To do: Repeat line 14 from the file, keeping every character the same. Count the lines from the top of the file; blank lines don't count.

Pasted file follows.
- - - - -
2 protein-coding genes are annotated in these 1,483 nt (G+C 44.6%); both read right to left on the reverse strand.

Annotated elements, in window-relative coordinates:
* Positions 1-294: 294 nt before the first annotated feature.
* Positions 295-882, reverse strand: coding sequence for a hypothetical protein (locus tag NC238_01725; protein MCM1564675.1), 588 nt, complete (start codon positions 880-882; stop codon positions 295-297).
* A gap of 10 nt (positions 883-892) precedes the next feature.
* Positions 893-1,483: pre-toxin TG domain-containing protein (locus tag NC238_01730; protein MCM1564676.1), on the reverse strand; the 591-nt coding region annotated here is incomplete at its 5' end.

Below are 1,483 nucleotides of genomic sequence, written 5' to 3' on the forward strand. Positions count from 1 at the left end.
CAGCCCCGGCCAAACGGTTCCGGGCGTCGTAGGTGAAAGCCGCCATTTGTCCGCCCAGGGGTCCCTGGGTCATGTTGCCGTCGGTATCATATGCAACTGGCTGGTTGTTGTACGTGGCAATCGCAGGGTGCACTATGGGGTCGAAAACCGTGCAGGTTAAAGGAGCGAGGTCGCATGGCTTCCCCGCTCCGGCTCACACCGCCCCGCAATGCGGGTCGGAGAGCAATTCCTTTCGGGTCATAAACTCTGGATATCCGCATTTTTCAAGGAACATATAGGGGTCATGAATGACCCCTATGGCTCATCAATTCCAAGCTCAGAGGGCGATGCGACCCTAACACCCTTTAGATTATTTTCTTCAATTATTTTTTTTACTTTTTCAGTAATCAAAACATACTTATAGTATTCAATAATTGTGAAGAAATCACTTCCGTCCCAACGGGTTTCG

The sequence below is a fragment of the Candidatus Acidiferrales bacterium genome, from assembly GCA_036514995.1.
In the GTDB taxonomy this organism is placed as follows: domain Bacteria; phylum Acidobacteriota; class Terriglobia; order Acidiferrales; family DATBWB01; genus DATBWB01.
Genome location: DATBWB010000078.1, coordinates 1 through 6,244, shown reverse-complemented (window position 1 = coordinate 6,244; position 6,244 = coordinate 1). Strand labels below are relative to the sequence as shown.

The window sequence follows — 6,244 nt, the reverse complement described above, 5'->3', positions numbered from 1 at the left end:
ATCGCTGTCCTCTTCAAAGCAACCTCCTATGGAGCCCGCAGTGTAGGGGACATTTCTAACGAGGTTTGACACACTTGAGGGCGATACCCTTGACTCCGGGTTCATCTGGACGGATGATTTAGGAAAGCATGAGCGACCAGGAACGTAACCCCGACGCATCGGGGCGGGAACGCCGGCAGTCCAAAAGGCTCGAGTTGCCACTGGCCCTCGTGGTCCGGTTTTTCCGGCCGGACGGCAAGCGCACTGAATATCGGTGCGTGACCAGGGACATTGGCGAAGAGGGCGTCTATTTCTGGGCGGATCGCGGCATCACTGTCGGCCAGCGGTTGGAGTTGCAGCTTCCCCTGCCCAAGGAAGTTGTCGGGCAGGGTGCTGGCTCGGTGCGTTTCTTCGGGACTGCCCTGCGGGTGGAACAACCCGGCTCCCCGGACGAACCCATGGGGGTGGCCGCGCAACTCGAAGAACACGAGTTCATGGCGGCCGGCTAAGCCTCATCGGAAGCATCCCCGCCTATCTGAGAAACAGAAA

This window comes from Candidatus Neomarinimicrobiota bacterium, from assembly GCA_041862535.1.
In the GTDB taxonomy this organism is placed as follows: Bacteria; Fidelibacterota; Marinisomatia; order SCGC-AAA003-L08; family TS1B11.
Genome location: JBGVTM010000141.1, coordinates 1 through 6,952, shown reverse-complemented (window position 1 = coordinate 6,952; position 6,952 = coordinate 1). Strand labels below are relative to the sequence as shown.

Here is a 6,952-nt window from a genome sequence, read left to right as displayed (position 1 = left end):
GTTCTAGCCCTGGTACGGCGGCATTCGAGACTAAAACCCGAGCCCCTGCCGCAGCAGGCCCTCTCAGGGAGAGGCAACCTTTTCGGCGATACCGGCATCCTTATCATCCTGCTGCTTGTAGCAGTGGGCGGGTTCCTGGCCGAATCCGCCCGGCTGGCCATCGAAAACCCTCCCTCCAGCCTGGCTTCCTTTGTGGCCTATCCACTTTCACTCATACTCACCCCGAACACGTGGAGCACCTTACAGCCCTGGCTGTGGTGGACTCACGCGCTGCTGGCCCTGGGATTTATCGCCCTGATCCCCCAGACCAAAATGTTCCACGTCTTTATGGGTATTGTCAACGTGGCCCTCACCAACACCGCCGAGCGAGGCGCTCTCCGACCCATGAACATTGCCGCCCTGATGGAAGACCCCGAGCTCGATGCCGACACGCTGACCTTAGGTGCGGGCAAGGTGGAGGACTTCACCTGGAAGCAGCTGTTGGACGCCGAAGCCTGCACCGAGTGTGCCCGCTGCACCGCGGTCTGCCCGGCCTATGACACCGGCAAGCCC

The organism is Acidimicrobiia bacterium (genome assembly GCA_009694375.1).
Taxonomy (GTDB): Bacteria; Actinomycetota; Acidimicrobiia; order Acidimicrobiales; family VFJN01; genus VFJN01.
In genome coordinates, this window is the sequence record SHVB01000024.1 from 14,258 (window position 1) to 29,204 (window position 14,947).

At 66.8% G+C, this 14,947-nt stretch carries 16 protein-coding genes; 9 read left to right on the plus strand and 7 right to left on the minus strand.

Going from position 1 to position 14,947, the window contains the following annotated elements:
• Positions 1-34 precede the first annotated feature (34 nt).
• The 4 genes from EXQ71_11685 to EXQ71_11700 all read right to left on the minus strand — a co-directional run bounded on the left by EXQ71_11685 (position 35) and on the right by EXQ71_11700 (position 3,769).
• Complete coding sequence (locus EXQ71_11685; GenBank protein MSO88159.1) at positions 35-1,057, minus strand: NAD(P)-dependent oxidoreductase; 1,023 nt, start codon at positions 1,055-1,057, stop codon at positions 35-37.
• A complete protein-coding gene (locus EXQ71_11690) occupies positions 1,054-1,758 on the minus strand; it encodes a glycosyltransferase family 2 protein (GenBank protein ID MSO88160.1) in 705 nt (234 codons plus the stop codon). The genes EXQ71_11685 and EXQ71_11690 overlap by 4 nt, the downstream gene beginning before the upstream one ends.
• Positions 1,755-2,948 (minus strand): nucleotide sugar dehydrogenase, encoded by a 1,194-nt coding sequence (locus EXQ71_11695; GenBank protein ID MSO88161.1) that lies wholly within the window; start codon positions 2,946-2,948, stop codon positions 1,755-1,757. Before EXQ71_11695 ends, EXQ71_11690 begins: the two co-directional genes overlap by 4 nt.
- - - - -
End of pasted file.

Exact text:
This window comes from Candidatus Neomarinimicrobiota bacterium, from assembly GCA_041862535.1.